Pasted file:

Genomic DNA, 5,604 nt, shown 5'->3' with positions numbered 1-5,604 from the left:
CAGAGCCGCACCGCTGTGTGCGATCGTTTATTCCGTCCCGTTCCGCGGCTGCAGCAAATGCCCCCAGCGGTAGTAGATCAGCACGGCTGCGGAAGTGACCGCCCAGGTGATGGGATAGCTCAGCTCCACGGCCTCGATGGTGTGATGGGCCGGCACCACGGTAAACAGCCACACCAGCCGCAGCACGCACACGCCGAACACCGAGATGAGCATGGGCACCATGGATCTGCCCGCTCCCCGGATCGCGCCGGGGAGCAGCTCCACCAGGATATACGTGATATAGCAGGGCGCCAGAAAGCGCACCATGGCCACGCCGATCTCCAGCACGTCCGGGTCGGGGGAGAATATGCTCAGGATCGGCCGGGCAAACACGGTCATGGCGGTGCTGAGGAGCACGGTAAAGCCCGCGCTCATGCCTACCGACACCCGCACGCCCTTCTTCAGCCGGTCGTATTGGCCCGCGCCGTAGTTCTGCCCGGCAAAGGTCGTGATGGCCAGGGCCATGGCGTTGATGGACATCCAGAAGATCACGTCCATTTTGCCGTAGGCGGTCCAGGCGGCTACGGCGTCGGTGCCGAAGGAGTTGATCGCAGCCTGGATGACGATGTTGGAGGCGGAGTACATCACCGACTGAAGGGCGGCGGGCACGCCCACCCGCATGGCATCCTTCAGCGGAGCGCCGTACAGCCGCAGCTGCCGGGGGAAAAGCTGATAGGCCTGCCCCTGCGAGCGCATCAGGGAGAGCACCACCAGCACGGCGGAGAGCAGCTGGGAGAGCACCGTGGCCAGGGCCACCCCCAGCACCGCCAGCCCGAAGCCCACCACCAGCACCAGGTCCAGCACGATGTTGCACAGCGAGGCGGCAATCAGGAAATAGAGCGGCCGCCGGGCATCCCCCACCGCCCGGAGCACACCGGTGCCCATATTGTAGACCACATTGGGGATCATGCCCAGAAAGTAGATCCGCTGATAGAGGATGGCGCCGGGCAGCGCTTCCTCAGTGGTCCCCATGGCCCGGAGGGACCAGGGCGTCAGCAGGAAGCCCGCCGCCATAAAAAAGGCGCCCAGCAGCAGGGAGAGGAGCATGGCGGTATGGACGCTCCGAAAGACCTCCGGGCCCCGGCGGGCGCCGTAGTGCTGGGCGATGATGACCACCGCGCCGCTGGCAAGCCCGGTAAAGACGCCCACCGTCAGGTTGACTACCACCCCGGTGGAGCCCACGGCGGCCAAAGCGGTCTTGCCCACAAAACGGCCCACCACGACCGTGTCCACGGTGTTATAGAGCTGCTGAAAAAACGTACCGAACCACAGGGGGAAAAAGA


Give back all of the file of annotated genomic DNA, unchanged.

Genomic DNA, 5,604 nt, shown 5'->3' with positions numbered 1-5,604 from the left:
CAGAGCCGCACCGCTGTGTGCGATCGTTTATTCCGTCCCGTTCCGCGGCTGCAGCAAATGCCCCCAGCGGTAGTAGATCAGCACGGCTGCGGAAGTGACCGCCCAGGTGATGGGATAGCTCAGCTCCACGGCCTCGATGGTGTGATGGGCCGGCACCACGGTAAACAGCCACACCAGCCGCAGCACGCACACGCCGAACACCGAGATGAGCATGGGCACCATGGATCTGCCCGCTCCCCGGATCGCGCCGGGGAGCAGCTCCACCAGGATATACGTGATATAGCAGGGCGCCAGAAAGCGCACCATGGCCACGCCGATCTCCAGCACGTCCGGGTCGGGGGAGAATATGCTCAGGATCGGCCGGGCAAACACGGTCATGGCGGTGCTGAGGAGCACGGTAAAGCCCGCGCTCATGCCTACCGACACCCGCACGCCCTTCTTCAGCCGGTCGTATTGGCCCGCGCCGTAGTTCTGCCCGGCAAAGGTCGTGATGGCCAGGGCCATGGCGTTGATGGACATCCAGAAGATCACGTCCATTTTGCCGTAGGCGGTCCAGGCGGCTACGGCGTCGGTGCCGAAGGAGTTGATCGCAGCCTGGATGACGATGTTGGAGGCGGAGTACATCACCGACTGAAGGGCGGCGGGCACGCCCACCCGCATGGCATCCTTCAGCGGAGCGCCGTACAGCCGCAGCTGCCGGGGGAAAAGCTGATAGGCCTGCCCCTGCGAGCGCATCAGGGAGAGCACCACCAGCACGGCGGAGAGCAGCTGGGAGAGCACCGTGGCCAGGGCCACCCCCAGCACCGCCAGCCCGAAGCCCACCACCAGCACCAGGTCCAGCACGATGTTGCACAGCGAGGCGGCAATCAGGAAATAGAGCGGCCGCCGGGCATCCCCCACCGCCCGGAGCACACCGGTGCCCATATTGTAGACCACATTGGGGATCATGCCCAGAAAGTAGATCCGCTGATAGAGGATGGCGCCGGGCAGCGCTTCCTCAGTGGTCCCCATGGCCCGGAGGGACCAGGGCGTCAGCAGGAAGCCCGCCGCCATAAAAAAGGCGCCCAGCAGCAGGGAGAGGAGCATGGCGGTATGGACGCTCCGAAAGACCTCCGGGCCCCGGCGGGCGCCGTAGTGCTGGGCGATGATGACCACCGCGCCGCTGGCAAGCCCGGTAAAGACGCCCACCGTCAGGTTGACTACCACCCCGGTGGAGCCCACGGCGGCCAAAGCGGTCTTGCCCACAAAACGGCCCACCACGACCGTGTCCACGGTGTTATAGAGCTGCTGAAAAAACGTACCGAACCACAGGGGGAAAAAGA